If you are addicted to drugs, you may be at greater risk of developing tooth decay and periodontal disease than people with no substance use disorders, a study has showed.
The findings, led by Hooman Baghaie from the University of Queensland in Australia, showed that drug use affects oral health through direct physiological routes such as dry mouth, an increased urge for snacking, clenching and grinding of teeth and chemical erosion from applying cocaine to teeth and gums.
The lifestyle that often accompanies problematic drug use also affects oral health through high sugar diets, malnutrition, poor oral hygiene, and lack of regular professional dental care.
Patients with substance use disorders also exhibited greater tooth loss, non-carious tooth loss and destructive periodontal disease.
In addition, tolerance to pain killers and anaesthetics also contributes to poor dental care, the researchers said, in the paper published in the journal Addiction.
Oral health has significant consequences on quality of life and general health. In addition to functional and self-esteem issues that accompany bad teeth, the chronic inflammation and bacteraemia (bacteria in the blood) characteristic of poor oral health increases the incidence of coronary heart disease, stroke, diabetes and respiratory disease.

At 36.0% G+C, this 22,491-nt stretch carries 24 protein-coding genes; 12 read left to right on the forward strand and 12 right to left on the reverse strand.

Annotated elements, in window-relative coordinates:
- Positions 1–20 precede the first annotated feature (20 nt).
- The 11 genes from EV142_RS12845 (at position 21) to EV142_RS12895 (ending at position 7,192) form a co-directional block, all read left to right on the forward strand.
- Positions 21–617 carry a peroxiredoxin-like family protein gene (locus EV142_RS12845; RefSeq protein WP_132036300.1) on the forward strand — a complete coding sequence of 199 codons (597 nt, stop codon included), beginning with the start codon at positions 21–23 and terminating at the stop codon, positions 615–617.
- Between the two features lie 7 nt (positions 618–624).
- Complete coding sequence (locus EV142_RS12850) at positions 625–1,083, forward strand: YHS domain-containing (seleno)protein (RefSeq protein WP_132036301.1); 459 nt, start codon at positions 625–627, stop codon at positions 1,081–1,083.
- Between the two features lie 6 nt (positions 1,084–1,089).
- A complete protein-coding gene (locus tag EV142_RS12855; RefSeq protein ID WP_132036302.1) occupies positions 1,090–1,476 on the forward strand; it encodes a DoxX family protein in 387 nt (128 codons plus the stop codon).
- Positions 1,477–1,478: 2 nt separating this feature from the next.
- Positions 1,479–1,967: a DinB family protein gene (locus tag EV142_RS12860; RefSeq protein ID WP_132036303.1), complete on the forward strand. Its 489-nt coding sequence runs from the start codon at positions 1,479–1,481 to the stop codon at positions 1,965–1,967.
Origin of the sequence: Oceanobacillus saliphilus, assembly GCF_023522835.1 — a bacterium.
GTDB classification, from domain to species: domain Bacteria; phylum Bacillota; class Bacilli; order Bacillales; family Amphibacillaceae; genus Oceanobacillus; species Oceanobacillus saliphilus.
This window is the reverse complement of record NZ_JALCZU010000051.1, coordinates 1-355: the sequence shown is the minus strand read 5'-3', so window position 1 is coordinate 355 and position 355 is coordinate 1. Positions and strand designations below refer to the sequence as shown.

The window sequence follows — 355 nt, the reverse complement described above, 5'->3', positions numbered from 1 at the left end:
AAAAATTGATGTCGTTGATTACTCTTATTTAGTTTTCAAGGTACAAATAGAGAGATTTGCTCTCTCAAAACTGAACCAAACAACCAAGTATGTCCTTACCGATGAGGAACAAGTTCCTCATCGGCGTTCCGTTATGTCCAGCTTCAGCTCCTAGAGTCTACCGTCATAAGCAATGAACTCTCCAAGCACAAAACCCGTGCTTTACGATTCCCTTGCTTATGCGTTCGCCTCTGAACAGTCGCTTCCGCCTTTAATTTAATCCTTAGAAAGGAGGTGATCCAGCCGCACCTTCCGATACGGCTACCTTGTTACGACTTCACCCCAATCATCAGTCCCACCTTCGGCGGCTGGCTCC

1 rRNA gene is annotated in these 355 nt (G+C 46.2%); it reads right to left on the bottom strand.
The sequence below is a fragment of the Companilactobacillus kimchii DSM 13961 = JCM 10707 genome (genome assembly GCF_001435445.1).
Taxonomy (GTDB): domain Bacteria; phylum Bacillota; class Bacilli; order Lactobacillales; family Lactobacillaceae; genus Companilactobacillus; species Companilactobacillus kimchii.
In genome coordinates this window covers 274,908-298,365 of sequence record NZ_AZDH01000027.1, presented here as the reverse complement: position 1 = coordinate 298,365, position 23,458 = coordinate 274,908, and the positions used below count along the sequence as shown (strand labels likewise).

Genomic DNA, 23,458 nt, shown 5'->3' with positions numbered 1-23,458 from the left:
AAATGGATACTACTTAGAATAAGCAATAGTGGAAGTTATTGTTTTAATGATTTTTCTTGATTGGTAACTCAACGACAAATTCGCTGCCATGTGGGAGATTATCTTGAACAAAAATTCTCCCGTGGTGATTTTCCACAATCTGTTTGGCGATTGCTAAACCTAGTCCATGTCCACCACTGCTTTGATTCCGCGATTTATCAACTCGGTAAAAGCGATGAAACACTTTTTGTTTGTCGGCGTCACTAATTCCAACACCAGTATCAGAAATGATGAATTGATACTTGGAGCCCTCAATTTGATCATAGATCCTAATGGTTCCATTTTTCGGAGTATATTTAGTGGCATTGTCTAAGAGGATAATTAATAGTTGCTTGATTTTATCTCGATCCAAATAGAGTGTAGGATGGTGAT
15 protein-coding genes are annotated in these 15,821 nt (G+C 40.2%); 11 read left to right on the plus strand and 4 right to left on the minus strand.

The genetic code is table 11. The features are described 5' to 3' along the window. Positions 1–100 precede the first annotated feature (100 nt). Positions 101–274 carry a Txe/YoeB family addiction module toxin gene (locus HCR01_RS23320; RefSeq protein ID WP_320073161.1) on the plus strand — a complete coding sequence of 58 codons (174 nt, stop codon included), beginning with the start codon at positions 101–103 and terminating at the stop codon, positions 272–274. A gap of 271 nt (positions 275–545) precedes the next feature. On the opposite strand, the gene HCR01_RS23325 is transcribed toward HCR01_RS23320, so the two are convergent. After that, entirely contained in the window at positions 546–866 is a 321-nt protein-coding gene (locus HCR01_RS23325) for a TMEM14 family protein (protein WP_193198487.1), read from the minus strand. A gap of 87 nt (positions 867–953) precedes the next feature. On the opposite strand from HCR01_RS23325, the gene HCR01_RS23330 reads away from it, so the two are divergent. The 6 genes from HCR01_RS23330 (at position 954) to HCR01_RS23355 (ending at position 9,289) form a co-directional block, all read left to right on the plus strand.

Researchers suggested that doctors and clinicians should screen people with substance use disorders for oral diseases and arrange for dental care as needed.
"They should consider using sugar-free preparations when prescribing methadone as well as warn patients of the oral health risks associated with dry mouth and cravings for sweet foods," Baghaie suggested.
For the study, the team combined the results of 28 studies from around the world, which collectively provided data on 4,086 dental patients with substance use disorder and 28,031 controls.
(This story has not been edited by Business Standard staff and is auto-generated from a syndicated feed.)